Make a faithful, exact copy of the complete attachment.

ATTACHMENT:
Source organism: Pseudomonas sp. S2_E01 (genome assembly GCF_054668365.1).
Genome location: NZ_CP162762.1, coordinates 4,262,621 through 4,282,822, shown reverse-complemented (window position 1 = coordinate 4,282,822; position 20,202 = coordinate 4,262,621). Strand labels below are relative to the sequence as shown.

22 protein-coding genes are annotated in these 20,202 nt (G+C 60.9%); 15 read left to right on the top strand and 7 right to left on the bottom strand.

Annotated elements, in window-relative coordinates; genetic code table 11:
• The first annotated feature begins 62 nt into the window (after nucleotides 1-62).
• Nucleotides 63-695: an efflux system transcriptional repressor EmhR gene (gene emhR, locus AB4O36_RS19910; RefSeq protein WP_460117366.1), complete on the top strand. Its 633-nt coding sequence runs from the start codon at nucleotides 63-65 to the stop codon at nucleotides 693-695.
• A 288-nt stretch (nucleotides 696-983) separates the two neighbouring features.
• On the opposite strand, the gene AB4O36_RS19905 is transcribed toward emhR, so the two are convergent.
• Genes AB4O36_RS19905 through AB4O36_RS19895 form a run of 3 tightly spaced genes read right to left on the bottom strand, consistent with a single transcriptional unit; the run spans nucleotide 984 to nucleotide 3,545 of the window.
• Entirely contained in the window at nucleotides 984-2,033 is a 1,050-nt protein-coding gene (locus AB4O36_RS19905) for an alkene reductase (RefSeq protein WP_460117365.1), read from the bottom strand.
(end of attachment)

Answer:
Source organism: Pseudomonas sp. S2_E01 (genome assembly GCF_054668365.1).
Genome location: NZ_CP162762.1, coordinates 4,262,621 through 4,282,822, shown reverse-complemented (window position 1 = coordinate 4,282,822; position 20,202 = coordinate 4,262,621). Strand labels below are relative to the sequence as shown.

22 protein-coding genes are annotated in these 20,202 nt (G+C 60.9%); 15 read left to right on the top strand and 7 right to left on the bottom strand.

Annotated elements, in window-relative coordinates; genetic code table 11:
• The first annotated feature begins 62 nt into the window (after nucleotides 1-62).
• Nucleotides 63-695: an efflux system transcriptional repressor EmhR gene (gene emhR, locus AB4O36_RS19910; RefSeq protein WP_460117366.1), complete on the top strand. Its 633-nt coding sequence runs from the start codon at nucleotides 63-65 to the stop codon at nucleotides 693-695.
• A 288-nt stretch (nucleotides 696-983) separates the two neighbouring features.
• On the opposite strand, the gene AB4O36_RS19905 is transcribed toward emhR, so the two are convergent.
• Genes AB4O36_RS19905 through AB4O36_RS19895 form a run of 3 tightly spaced genes read right to left on the bottom strand, consistent with a single transcriptional unit; the run spans nucleotide 984 to nucleotide 3,545 of the window.
• Entirely contained in the window at nucleotides 984-2,033 is a 1,050-nt protein-coding gene (locus AB4O36_RS19905) for an alkene reductase (RefSeq protein WP_460117365.1), read from the bottom strand.